top of page
  • Writer's pictureIsabel Hollard

The Effects of Social Drivers of Health on Cardiovascular Diseases

Updated: Feb 26

In the United States, cardiovascular disease (CVD) is the leading cause of death in men and women of most racial and ethnic groups, with one person dying from cardiovascular disease every 34 seconds. Heart disease-related health care services, medicines, and the resulting loss of productivity costs the United States an estimated $229 billion annually – a number that is expected to grow exponentially, due to the expanding population of older Americans.1 According to the Medicare Current Beneficiary Survey, over 42% of Medicare beneficiaries have at least one heart condition.2 As researchers continue to study the effects of social drivers of health (SDoH) on health outcomes and risks, it has become apparent that SDoH studies are essential to understanding, preventing, and treating CVD. Social drivers of health account for 80% of an individual’s health outcomes and quality of life. SDoH barriers that have been linked to cardiovascular disease risk include:

  • Education

  • Environmental factors (water/air pollution, neighborhood safety, etc.)

  • Financial stability

  • Food insecurity

  • Psychological risks (loneliness, stress, etc.)

  • Access to quality health care

All of the above social drivers of health (and more) play an important role in an individual’s heart health. Although cardiovascular disease is the leading cause of death in almost all racial and ethnic groups, studies show that minorities have a two to three times greater chance of dying from a cardiovascular disease than their white counterparts. These studies make it clear that obvious disparities in health equity are present and that efforts are required to reduce health barriers, especially in underprivileged populations.3

In addition to the increased cost for health plans, out-of-pocket costs for Medicare enrollees treating heart disease can cost anywhere from $2,000 to $5,000 annually – not including insurance premiums. These medical costs make it difficult, undesirable, and much less likely that individuals that suffer from CVD and financial instability will seek necessary medical care.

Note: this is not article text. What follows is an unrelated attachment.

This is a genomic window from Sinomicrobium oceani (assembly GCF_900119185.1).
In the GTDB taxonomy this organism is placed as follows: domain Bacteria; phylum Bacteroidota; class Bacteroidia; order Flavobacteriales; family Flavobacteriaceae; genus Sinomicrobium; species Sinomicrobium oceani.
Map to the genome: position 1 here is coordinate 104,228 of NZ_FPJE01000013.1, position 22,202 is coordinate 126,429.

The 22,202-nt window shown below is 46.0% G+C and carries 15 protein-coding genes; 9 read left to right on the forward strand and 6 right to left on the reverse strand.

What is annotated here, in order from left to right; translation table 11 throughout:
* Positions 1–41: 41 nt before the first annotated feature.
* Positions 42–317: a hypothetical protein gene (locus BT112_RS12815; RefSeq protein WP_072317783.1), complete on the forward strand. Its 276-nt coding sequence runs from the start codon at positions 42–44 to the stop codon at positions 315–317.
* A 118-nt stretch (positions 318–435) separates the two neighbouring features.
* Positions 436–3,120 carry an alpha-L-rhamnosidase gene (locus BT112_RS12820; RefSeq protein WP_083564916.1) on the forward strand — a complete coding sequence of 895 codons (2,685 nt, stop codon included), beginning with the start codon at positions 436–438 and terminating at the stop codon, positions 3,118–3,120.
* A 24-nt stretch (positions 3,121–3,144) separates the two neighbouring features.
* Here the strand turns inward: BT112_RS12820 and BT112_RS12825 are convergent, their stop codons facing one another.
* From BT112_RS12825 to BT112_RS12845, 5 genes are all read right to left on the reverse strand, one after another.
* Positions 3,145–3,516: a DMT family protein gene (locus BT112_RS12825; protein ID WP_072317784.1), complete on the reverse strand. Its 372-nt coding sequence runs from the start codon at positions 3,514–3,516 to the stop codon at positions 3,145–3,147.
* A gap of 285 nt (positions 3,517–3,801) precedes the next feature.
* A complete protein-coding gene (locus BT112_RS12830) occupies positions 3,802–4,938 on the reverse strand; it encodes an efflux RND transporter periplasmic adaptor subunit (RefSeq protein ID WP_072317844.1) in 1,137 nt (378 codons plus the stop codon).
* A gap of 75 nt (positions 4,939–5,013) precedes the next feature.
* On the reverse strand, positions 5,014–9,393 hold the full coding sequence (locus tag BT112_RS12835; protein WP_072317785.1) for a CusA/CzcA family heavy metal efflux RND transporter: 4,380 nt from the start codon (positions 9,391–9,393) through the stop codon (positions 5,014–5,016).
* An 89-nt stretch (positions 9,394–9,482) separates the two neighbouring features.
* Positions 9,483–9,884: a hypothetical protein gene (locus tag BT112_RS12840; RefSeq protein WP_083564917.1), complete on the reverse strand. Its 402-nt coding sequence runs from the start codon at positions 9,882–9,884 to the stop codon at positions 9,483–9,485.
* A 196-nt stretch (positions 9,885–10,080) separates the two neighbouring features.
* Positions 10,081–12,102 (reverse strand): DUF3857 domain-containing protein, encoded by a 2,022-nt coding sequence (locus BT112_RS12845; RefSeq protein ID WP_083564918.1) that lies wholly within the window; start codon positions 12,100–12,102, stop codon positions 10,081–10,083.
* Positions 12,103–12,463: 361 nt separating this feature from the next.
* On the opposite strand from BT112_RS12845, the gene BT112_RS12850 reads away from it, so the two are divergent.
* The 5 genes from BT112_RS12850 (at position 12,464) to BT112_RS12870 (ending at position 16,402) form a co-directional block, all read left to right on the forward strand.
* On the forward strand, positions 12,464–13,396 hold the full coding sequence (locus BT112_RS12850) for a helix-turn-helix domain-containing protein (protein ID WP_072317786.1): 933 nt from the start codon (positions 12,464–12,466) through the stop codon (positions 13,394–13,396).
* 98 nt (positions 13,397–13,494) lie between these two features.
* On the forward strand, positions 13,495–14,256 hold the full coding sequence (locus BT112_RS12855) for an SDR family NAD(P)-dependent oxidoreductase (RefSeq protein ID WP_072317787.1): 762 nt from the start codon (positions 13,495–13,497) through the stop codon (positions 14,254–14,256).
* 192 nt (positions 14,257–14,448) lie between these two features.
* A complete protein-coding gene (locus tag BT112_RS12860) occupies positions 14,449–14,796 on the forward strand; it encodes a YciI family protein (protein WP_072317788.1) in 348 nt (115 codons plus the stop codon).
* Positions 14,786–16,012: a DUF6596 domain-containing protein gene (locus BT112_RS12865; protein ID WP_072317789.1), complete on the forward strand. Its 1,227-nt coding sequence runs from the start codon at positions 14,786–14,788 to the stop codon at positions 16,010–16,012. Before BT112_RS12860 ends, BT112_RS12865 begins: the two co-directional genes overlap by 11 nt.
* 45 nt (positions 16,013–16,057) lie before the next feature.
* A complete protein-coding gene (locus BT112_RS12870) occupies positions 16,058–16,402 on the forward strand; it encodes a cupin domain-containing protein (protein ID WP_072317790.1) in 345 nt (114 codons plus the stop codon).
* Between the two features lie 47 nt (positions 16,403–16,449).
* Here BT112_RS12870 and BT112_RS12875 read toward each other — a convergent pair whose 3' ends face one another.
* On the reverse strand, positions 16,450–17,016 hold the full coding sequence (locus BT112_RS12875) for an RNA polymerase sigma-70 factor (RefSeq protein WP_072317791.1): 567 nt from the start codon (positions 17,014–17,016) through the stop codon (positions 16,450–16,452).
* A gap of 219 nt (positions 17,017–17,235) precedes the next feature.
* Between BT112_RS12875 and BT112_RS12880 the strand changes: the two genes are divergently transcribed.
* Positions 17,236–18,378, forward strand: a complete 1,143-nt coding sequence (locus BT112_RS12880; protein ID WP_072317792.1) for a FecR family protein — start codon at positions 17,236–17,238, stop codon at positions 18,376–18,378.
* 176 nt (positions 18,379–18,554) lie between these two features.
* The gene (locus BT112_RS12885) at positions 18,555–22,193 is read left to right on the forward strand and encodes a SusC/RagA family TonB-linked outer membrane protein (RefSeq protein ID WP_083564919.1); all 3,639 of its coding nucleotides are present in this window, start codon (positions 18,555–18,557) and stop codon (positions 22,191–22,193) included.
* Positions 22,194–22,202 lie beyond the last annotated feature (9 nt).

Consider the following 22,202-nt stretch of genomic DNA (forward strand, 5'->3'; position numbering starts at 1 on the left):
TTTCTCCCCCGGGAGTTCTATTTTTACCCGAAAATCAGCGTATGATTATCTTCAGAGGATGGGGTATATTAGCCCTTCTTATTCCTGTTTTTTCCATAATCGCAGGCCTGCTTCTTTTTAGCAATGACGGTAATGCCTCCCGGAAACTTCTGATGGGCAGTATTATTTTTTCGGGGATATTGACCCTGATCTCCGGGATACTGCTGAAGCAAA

Addressing SDoH Barriers and Regulatory Mandates


BeneLynk recognizes the role that social drivers of health play in your members’ quality of life and longevity, which is why we have made it our organization’s mission to remove social barriers and health inequities. With our Community Lynk solution, we can connect members with programs and benefits that help remove such barriers - de-escalating cardiovascular disease risk. Our Community Lynk+ solution not only helps to improve health outcomes and lower medical costs, but also enhances member engagement and retention while increasing your plan’s brand awareness and loyalty.


Although heart diseases are the most prevalent cause of morbidity in the United States, it is only one type of thousands of diseases that are greatly affected by social risk factors. This is why the National Committee for Quality Assurance and other government agencies have made it clear that health plans need to do more to address these barriers and improve health outcomes. With our Community Lynk+ solution, we can do just that. For more information on our solution, you can view our Community Lynk webpage and brochure, or you can send a message to sales@benelynk.com.


[1] “Heart Disease Facts.” Centers for Disease Control and Prevention, Centers for Disease Control and Prevention, 14 Oct. 2022, https://www.cdc.gov/heartdisease/facts.htm.

[2] Ward, Christopher, et al. “Medicare Current Beneficiary Survey (MCBS).” CMS, Dec. 2017, https://www.cms.gov/Research-Statistics-Data-and-Systems/Research/MCBS.

[3] Kreatsoulas, Catherine, and Sonia S Anand. “The impact of social determinants on cardiovascular disease.” The Canadian journal of cardiology vol. 26 Suppl C, (2010): 8C-13C. doi:10.1016/s0828-282x(10)71075-8

32 views0 comments

Komentarze


bottom of page